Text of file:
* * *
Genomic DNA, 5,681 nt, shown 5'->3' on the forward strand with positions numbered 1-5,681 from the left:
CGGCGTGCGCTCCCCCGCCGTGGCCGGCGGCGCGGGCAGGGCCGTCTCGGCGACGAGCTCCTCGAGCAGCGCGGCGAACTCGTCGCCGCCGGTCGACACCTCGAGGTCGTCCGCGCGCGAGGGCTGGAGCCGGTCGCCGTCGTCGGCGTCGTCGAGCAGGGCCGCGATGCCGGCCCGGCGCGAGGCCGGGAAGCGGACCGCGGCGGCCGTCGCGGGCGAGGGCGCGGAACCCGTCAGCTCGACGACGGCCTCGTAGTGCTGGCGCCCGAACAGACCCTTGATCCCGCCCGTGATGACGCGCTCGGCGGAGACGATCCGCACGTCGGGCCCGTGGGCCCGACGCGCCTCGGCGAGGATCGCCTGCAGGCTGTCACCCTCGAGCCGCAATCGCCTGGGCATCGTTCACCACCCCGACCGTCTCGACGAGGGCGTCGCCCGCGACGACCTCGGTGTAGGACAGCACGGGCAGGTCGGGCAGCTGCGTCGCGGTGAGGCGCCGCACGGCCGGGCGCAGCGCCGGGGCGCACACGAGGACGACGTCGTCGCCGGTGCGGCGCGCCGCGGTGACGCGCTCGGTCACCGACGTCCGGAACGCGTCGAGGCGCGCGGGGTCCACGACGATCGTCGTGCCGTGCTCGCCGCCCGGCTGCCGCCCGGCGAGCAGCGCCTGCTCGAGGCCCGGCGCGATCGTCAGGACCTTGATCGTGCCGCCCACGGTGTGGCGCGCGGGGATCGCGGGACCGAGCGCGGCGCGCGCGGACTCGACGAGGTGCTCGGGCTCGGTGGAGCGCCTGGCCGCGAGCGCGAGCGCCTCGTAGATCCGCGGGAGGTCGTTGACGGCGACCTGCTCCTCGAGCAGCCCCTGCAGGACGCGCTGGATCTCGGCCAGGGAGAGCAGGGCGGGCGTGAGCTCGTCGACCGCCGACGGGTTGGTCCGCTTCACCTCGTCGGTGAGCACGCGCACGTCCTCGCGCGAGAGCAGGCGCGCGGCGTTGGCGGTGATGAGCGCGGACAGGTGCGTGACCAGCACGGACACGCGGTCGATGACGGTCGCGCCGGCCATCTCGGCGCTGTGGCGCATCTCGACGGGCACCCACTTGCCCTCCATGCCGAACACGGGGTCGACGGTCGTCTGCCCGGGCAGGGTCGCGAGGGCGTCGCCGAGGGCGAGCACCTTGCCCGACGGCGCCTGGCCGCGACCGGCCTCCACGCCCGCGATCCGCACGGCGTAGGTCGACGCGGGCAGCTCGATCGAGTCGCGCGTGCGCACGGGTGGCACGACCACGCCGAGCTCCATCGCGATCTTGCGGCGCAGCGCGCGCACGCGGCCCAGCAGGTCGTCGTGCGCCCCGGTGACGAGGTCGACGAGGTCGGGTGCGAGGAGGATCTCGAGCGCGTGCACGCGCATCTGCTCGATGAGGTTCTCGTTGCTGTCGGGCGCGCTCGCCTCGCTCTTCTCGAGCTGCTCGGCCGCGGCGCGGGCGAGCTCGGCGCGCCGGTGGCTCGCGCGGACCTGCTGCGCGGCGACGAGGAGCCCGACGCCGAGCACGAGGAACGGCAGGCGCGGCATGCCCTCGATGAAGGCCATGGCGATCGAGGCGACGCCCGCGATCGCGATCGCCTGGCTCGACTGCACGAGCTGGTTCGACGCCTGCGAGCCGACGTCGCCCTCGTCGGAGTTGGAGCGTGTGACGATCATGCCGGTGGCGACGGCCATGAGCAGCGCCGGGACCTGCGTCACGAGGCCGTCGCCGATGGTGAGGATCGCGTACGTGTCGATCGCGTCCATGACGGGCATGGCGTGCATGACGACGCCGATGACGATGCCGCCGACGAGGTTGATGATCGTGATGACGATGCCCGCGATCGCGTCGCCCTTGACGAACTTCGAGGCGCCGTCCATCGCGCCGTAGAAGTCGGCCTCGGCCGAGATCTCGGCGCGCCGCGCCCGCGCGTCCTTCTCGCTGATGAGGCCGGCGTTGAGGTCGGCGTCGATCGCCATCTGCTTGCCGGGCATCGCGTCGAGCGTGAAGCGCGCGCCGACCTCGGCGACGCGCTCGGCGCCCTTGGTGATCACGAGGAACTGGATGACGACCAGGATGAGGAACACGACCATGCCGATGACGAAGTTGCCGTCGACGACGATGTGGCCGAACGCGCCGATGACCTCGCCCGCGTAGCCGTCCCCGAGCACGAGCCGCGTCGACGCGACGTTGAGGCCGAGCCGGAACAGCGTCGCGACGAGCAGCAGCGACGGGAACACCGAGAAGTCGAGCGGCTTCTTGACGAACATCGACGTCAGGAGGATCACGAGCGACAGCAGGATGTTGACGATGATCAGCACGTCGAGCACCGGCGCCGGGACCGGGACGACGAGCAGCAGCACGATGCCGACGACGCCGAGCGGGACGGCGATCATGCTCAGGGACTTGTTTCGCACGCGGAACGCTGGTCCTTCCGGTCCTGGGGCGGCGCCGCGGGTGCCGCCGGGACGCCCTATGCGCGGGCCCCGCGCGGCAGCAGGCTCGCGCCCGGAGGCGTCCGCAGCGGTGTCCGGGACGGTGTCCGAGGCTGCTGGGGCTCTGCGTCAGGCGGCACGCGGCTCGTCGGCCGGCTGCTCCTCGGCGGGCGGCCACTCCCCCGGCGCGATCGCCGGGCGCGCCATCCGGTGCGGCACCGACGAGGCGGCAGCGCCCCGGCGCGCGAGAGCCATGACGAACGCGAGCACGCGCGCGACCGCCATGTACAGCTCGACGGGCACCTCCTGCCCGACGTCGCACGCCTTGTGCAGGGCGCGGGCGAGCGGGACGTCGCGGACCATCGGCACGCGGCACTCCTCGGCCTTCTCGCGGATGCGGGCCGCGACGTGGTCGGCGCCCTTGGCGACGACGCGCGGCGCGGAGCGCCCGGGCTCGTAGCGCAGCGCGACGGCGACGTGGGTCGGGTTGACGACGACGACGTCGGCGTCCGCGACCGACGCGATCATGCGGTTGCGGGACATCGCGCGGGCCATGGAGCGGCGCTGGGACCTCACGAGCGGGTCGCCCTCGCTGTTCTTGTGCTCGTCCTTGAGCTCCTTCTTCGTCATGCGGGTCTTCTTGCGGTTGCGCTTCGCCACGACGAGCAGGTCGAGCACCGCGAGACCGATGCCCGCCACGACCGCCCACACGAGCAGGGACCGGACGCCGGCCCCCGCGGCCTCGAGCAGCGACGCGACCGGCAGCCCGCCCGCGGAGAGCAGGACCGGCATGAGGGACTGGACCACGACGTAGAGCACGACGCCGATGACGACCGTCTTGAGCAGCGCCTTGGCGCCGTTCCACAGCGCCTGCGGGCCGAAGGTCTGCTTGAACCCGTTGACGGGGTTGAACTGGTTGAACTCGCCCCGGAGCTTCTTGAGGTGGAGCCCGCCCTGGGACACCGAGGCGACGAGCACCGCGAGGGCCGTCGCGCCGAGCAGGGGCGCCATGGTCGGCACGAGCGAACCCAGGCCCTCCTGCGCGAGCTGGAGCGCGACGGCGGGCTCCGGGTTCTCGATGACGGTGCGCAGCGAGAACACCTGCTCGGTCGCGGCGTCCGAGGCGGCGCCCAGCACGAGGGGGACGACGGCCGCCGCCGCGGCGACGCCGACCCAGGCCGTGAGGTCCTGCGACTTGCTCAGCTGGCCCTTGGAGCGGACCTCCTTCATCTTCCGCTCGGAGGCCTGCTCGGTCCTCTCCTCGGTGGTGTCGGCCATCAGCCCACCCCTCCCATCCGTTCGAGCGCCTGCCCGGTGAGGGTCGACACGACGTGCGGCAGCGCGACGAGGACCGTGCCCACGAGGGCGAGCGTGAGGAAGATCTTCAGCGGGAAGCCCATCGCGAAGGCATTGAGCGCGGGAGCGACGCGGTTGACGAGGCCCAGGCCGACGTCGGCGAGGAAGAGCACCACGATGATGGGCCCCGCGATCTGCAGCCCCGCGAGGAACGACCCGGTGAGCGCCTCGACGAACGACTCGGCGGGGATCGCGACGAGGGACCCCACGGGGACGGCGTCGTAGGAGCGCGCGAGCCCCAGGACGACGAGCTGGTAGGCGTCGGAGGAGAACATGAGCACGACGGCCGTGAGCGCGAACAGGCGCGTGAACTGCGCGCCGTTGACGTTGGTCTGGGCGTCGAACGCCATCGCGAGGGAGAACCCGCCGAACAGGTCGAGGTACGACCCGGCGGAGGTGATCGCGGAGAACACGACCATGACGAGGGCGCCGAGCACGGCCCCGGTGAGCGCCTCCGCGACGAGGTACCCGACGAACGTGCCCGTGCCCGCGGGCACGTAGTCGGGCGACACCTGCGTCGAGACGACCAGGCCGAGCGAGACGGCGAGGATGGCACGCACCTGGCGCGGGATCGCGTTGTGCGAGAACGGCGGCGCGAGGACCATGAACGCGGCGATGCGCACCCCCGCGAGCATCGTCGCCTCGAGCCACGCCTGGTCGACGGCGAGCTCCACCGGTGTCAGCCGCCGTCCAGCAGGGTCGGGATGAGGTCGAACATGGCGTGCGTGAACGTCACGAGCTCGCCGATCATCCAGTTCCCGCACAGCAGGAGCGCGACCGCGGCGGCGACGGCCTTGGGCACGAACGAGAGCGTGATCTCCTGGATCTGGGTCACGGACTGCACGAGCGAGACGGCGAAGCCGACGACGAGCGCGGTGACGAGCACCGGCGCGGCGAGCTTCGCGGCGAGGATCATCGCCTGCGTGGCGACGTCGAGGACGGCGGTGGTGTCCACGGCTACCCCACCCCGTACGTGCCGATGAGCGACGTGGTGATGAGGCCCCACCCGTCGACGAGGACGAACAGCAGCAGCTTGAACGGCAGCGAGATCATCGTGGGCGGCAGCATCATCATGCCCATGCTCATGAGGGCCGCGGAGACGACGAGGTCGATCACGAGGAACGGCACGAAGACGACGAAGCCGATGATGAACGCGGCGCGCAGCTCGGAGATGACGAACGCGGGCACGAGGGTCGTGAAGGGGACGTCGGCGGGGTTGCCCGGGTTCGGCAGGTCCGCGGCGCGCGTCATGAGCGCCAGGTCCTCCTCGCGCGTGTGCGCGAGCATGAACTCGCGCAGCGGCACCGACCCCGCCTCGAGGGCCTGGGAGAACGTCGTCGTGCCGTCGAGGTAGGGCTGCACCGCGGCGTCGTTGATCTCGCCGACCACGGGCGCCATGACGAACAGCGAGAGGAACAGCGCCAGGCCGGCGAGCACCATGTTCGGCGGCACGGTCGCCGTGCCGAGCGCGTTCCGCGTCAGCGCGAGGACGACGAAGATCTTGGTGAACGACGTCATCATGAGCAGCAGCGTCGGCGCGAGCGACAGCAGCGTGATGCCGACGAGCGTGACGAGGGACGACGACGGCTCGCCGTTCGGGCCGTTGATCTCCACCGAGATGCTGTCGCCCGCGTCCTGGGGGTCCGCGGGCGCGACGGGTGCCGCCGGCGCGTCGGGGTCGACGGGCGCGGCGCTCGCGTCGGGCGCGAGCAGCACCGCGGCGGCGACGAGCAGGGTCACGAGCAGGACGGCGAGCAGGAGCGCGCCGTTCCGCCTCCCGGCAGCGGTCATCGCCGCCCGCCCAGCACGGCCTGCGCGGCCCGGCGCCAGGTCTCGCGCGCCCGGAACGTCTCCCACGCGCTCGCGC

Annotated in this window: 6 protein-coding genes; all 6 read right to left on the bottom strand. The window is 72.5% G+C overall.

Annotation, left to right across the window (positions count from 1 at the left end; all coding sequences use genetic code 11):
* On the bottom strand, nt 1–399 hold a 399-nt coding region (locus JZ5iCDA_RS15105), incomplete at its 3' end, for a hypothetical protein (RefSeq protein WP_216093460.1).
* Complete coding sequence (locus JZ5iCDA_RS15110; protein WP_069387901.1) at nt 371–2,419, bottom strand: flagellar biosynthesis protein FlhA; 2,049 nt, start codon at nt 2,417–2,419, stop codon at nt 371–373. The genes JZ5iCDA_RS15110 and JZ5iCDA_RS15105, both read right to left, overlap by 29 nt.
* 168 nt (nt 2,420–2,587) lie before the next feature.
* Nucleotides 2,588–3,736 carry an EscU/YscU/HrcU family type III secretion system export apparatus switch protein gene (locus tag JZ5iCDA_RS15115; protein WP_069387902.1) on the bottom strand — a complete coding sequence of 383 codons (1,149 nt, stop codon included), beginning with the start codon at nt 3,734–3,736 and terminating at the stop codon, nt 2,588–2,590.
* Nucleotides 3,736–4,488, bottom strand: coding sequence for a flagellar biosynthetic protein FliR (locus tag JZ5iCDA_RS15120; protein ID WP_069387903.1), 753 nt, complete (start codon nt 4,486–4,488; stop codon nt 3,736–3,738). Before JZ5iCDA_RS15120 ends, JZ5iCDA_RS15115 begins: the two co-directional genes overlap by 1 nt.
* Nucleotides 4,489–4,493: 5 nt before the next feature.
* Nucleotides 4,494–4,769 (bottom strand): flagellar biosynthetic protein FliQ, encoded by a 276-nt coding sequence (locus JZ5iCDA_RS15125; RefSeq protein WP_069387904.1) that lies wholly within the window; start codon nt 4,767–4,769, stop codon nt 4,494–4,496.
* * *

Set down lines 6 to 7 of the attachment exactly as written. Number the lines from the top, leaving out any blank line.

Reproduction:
* Complete coding sequence (locus JZ5iCDA_RS15110; protein WP_069387901.1) at nt 371–2,419, bottom strand: flagellar biosynthesis protein FlhA; 2,049 nt, start codon at nt 2,417–2,419, stop codon at nt 371–373. The genes JZ5iCDA_RS15110 and JZ5iCDA_RS15105, both read right to left, overlap by 29 nt.
* 168 nt (nt 2,420–2,587) lie before the next feature.